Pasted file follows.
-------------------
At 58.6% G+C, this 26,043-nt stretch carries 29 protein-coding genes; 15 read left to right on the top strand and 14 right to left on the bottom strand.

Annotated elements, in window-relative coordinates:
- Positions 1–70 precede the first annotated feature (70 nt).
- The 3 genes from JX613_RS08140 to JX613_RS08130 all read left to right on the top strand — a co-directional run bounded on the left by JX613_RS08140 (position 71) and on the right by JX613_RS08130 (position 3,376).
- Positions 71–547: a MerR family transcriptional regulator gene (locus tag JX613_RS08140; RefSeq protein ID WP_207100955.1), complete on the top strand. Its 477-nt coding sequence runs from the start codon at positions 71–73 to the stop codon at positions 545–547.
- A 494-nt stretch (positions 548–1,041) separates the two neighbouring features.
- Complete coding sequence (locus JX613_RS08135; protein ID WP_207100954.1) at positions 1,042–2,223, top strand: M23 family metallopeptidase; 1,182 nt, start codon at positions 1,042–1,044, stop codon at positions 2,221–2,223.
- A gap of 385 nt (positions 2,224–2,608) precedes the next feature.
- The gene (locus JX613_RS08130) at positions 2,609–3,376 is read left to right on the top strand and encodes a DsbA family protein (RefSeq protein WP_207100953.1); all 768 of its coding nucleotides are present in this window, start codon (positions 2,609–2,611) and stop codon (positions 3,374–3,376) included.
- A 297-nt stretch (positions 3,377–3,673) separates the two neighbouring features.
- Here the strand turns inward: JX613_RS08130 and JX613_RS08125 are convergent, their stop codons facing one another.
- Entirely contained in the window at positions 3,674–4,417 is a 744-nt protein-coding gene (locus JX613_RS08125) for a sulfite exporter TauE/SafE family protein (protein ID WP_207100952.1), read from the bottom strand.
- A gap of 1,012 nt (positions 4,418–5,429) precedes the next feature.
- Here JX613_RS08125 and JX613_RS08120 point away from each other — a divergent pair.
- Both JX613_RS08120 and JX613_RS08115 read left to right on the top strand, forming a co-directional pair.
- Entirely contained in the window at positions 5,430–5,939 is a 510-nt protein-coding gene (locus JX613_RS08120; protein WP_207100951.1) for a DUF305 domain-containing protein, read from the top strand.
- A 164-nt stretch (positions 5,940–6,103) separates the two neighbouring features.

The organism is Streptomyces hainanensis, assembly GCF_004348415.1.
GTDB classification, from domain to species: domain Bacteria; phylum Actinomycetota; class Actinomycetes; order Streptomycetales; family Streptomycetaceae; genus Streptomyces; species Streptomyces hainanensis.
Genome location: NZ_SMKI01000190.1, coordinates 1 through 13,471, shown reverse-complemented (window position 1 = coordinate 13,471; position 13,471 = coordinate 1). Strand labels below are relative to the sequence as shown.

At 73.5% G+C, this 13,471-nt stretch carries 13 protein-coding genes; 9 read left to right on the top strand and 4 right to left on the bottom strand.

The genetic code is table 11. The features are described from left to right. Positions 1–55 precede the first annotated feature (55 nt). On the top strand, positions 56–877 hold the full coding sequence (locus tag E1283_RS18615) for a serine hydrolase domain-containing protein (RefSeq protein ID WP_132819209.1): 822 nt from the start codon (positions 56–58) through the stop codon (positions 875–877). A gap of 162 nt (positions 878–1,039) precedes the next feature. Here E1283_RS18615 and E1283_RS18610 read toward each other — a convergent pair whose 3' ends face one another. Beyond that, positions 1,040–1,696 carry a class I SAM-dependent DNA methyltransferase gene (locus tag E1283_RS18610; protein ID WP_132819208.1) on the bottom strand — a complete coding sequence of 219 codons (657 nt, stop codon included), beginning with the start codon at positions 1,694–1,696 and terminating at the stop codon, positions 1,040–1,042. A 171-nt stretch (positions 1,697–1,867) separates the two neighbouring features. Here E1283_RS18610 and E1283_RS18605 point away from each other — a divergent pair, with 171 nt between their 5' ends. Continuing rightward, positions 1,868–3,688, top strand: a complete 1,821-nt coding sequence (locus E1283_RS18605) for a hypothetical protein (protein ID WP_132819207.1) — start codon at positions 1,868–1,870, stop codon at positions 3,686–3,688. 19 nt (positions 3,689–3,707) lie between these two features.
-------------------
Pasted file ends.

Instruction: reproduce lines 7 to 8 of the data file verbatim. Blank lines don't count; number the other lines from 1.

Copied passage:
- Complete coding sequence (locus JX613_RS08135; protein ID WP_207100954.1) at positions 1,042–2,223, top strand: M23 family metallopeptidase; 1,182 nt, start codon at positions 1,042–1,044, stop codon at positions 2,221–2,223.
- A gap of 385 nt (positions 2,224–2,608) precedes the next feature.